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What is discretionary fund management and what does it mean for investors?

Topic: Investor Insights 3 November 2017

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In the UK, financial advisers control around 80% of all retail fund distribution, and until recently the majority had managed and administered all investment decisions for their clients. However, on January 2013 the industry was hit with its biggest shake up in years when the Retail Distribution Review (RDR) came into effect in an attempt to put a lid on the mis-selling of investment products.

One of the biggest changes was in regard to how advisers got paid as accusations of bias prompted the RDR to ban advisers from receiving commission on investment products. Instead advisers had to charge their clients a fee which would be agreed upon upfront.

Since this legislation came into effect advisers have been attempting to cut costs, improve compliance and increase business efficiency with the majority now outsourcing their client investment portfolios to discretionary fund managers.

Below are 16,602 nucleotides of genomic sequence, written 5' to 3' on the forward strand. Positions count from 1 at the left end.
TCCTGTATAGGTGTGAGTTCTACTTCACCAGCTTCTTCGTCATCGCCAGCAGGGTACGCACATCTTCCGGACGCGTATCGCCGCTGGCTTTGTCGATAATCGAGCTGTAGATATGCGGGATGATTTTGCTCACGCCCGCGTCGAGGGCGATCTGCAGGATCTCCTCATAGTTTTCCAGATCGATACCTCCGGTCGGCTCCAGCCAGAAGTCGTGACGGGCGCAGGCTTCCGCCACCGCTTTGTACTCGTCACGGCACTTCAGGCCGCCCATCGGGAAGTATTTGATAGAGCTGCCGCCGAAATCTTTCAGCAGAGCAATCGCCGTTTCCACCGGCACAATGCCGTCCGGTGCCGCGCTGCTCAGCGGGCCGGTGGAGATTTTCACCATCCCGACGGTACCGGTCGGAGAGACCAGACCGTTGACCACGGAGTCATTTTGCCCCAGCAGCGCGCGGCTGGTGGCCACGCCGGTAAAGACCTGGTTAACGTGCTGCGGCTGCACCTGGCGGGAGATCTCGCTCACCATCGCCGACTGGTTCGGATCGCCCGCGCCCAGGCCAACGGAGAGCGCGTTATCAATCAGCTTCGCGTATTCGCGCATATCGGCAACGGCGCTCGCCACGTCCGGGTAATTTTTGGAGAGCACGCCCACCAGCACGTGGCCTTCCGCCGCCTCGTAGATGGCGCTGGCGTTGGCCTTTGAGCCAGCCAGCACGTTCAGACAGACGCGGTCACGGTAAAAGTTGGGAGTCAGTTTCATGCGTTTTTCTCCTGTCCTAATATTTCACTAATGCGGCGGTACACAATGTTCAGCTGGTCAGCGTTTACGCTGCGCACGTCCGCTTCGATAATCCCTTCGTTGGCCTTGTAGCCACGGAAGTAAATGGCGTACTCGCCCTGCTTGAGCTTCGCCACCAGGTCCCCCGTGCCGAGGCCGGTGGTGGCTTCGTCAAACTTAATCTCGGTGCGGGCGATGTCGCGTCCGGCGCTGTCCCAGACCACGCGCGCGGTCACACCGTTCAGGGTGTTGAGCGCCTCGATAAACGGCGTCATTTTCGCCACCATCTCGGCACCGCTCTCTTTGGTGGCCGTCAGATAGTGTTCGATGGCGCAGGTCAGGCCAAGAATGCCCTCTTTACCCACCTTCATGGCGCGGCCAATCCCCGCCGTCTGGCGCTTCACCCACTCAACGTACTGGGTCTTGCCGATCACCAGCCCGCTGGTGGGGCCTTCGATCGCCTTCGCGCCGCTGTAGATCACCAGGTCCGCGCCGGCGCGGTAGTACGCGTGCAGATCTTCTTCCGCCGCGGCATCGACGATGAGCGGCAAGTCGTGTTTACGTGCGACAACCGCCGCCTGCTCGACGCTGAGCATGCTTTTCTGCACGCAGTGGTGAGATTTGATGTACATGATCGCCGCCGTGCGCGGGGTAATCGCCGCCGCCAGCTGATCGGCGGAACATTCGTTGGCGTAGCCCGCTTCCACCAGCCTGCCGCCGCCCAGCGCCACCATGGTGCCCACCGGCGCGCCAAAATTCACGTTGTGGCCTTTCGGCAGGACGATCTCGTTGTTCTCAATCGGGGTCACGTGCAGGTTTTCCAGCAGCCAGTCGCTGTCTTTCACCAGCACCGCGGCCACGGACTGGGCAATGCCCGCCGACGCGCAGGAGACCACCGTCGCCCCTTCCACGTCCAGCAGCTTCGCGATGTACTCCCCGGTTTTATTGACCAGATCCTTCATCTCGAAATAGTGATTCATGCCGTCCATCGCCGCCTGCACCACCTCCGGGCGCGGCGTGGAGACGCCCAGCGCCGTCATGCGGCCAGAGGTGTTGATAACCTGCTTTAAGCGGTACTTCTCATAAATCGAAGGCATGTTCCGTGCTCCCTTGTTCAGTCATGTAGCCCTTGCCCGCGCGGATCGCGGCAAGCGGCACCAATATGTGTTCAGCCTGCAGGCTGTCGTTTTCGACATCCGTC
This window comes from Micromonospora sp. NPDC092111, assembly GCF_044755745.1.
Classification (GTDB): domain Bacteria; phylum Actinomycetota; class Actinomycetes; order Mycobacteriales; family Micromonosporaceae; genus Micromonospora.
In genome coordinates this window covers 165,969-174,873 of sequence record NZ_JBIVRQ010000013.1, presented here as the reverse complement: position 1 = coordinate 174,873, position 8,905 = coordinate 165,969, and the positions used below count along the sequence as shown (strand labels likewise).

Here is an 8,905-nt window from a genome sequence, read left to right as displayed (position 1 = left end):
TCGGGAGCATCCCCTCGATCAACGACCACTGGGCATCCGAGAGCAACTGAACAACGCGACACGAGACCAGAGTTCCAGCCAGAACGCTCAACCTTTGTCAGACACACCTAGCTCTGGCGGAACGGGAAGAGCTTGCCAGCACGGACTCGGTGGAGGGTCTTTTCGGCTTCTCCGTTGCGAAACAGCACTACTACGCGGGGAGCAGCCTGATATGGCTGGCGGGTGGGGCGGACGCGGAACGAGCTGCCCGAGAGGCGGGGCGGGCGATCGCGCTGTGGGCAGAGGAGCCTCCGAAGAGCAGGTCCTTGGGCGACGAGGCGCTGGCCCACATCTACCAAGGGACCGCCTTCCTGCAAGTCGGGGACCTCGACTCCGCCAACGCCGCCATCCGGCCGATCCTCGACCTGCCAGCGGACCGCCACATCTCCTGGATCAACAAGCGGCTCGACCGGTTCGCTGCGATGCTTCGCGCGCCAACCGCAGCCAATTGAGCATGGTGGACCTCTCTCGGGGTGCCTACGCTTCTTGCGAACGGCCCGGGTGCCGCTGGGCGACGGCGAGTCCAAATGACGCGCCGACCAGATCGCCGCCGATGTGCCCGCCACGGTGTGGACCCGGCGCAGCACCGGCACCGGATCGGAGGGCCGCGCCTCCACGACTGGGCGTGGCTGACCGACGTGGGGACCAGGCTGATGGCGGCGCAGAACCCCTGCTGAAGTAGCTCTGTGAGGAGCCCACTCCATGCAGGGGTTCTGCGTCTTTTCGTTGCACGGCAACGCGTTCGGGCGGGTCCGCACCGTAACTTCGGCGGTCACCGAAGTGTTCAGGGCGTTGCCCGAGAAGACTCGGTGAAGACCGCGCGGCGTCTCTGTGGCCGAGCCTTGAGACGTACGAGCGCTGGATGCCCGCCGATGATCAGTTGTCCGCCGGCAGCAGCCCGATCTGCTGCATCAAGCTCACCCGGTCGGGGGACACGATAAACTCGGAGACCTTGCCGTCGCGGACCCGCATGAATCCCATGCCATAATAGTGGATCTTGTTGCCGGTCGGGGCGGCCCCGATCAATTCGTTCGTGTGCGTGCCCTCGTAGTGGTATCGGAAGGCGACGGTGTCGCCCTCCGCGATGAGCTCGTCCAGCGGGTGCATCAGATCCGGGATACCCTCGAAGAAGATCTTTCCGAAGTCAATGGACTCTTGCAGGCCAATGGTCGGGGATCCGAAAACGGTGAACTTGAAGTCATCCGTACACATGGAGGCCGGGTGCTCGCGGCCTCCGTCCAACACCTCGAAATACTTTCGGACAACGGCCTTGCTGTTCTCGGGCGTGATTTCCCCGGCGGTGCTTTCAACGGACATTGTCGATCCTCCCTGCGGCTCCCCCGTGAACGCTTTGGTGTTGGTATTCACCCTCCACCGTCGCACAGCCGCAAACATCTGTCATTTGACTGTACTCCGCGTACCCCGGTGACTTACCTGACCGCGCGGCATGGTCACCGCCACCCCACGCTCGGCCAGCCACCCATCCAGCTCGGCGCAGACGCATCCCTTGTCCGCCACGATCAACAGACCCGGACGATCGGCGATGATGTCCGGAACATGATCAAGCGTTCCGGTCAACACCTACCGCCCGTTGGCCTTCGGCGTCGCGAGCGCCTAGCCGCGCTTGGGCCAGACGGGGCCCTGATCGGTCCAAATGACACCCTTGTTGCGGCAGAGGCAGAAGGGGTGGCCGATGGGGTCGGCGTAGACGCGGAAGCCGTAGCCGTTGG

But what exactly is discretionary fund management and who does it benefit more, advisers or investors?

 

What is discretionary fund management all about?

A discretionary fund manager is a professional third-party investment manager who invests your money within the parameters of your risk-profile. In other words – you (or rather your adviser) hands over your money to the discretionary fund manager, tells them how much risk you are willing to take (which will depend on your adviser asking about your investment goals, looking at your income, age, asset and other key variables) and the discretionary fund manager will have full control over the investment decisions on your money.

In the past few years discretionary fund management has grown significantly, with a recent review by threesixty showing that 87% of the advisers they surveyed regularly use discretionary fund managers. 

The services offered by discretionary fund managers has made advisers re-assess the added value they provide clients. They believe client service and management should be their strength rather than investment selection. Therefore, for many financial advisers outsourcing the management of client investment portfolios makes perfect business sense.

* It removes the responsibility and accountability that comes with managing investment decisions.